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Coherent Gradient EchoInfoSheet: - Sequences - 
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Coherent gradient echo sequences can measure the free induction decay (FID), generated just after each excitation pulse or the echo formed prior to the next pulse. Coherent gradient echo sequences are very sensitive to magnetic field inhomogeneity. An alternative to spoiling is to incorporate residual transverse magnetization directly into the longitudinal steady state. These GRE sequences use a refocusing gradient in the phase encoding direction during the end module to maximize remaining transverse (xy) magnetization at the time when the next excitation is due, while the other two gradients are, in any case, balanced.
When the next excitation pulse is sent into the system with an opposed phase, it tilts the magnetization in the -a direction. As a result the z-magnetization is again partly tilted into the xy-plane, while the remaining xy-magnetization is tilted partly into the z-direction.
A fully refocused sequence with a properly selected and uniform f would yield higher signal, especially for tissues with long T2 relaxation times (high water content) so it is used in angiographic, myelographic or arthrographic examinations and is used for T2* weighting. The repetition time for this sequence has to be short. With short TR, coherent GE is also useable for breath hold and 3D technique. If the repetition time is about 200 msec there's no difference between spoiled or unspoiled GE. T1 weighting is better with spoiled techniques.
The common types include GRASS, FISP, FAST, and FFE.
The T2* component decreases with long TR and short TE. The T1 time is controlled by flip angle. The common TR is less than 50 ms and the common TE less than 15 ms
Other types have stronger T2 dependence but lower SNR. They include SSFP, CE-FAST, PSIF, and CE-FFE-T2.
Examples of fully refocused FID sequences are TrueFISP, bFFE and bTFE.

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Contrast Enhanced Gradient Echo SequenceInfoSheet: - Sequences - 
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Contrast enhanced GRE sequences provide T2 contrast but have a relatively poor SNR. Repetitive RF pulses with small flip angles together with appropriate gradient profiles lead to the superposition of two resonance signals.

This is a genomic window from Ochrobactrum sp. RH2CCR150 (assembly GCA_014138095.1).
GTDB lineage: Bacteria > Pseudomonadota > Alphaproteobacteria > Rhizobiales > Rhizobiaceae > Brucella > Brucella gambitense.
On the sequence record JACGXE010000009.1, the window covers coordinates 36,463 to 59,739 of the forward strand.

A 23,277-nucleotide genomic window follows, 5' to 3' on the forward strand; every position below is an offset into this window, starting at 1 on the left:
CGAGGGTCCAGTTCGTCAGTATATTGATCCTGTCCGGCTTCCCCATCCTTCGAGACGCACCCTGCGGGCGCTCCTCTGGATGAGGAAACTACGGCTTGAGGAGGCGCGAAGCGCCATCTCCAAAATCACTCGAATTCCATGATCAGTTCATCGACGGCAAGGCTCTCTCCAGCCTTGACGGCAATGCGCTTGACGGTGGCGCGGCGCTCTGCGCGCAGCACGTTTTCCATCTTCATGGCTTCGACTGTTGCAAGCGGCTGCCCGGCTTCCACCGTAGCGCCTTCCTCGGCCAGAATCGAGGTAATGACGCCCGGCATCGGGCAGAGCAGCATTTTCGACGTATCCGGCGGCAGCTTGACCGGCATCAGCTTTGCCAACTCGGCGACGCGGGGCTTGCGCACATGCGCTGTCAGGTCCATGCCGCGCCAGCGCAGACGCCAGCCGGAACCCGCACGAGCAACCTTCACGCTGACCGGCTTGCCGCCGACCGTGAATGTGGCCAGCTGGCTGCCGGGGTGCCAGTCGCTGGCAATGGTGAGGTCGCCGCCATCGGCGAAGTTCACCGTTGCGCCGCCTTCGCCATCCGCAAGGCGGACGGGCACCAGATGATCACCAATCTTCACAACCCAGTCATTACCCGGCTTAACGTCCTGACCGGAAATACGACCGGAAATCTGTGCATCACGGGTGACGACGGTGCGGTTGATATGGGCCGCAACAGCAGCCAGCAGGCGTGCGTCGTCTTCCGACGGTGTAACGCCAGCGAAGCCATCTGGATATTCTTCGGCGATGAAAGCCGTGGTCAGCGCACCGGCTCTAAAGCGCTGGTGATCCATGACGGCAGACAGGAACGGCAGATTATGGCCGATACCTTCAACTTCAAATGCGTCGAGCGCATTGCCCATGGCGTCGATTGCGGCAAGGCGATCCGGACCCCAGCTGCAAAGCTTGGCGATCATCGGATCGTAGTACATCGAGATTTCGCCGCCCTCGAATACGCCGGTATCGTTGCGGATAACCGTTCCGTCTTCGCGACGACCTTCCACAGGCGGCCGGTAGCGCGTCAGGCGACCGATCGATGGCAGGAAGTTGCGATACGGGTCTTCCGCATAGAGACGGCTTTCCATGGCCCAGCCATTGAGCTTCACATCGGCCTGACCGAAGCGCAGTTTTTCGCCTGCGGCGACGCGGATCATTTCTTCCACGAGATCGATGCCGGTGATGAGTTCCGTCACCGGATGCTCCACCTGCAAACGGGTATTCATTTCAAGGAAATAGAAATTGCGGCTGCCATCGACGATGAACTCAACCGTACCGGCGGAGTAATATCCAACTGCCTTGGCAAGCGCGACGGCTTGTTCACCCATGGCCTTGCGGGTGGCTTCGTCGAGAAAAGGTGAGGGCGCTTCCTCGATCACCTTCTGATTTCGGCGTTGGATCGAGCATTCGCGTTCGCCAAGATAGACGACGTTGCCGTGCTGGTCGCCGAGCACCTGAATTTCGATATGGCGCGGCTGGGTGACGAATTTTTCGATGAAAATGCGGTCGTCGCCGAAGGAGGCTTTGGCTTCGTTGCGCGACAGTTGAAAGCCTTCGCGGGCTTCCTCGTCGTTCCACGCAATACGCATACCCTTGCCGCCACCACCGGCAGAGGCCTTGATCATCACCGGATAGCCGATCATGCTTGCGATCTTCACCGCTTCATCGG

The first signal is due to the free induction decay FID observed after the first and all ensuing RF excitations.
The second is a resonance signal obtained as a result of a spin echo generated by the second and all addicted RF-pulses.
Hence it is absent after the first excitation, it is a result of the free induction decay of the second to last RF-excitation and has a TE, which is almost 2TR. For this echo to occur the gradients have to be completely symmetrical relative to the half time between two RF-pulses, a condition that makes it difficult to integrate this pulse sequence into a multiple slice imaging technique. The second signal not only contains echo contributions from free induction decay, but obviously weakened by T2-decay. Since the echo is generated by a RF-pulse, it is truly T2 rather than T2* weighted. Correspondingly it is also less sensitive to susceptibility changes and field inhomogeneities.
Companies use different acronyms to describe certain techniques.
Different terms (see also acronyms) for these gradient echo pulse sequences:
CE-FAST Contrast Enhanced Fourier Acquired Steady State,
CE-FFE Contrast Enhanced Fast Field Echo,
CE-GRE Contrast Enhanced Gradient-Echo,
DE-FGR Driven Equilibrium FGR,
FADE FASE Acquisition Double Echo,
PSIF Reverse Fast Imaging with Steady State Precession,
SSFP Steady State Free Precession,
T2 FFE Contrast Enhanced Fast Field Echo (T2 weighted).

In this context, 'contrast enhanced' refers to the pulse sequence, it does not mean enhancement with a contrast agent.

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Fast Field EchoInfoSheet: - Sequences - 
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(FFE) An echo signal generated from a FID by means of a bipolar switched magnetic gradient. The preparation module of the pulse sequence consists of an excitation pulse. The magnetization tilts by a flip angle between 0° and 90°.
See Gradient Echo Sequence and Refocused Gradient Echo Sequence.

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Further Reading:
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Sequence for Philips(.pdf)
   by www.droid.cuhk.edu.hk    
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Fast Scanning
 
A specialized technique usually associated with short TR, reduced flip angle and repeated 180° rephasing pulses.
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Gradient Recalled Echo SequenceInfoSheet: - Sequences - 
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The gradient recalled echo MRI sequence generates gradient echoes as a consequence of echo refocusing. The initial slice selective RF pulse applied to the tissue is less than 90° (typically rotation angles are between 10° and 90°). Immediately after this RF pulse, the spins begin to dephase.
Instead of a refocusing 180° RF pulse, reversing the gradient polarity produces a gradient echo. A negative phase encoding gradient and a dephasing frequency encoding gradient are used simultaneous. The switch on of the frequency encoding gradient produces an echo caused by refocusing of the dephasing, which is caused by the dephasing gradient.
TR and flip angle together control the T1, and TE control T2* weighting.
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Further Reading:
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Magnetic resonance imaging
   by www.scholarpedia.org    
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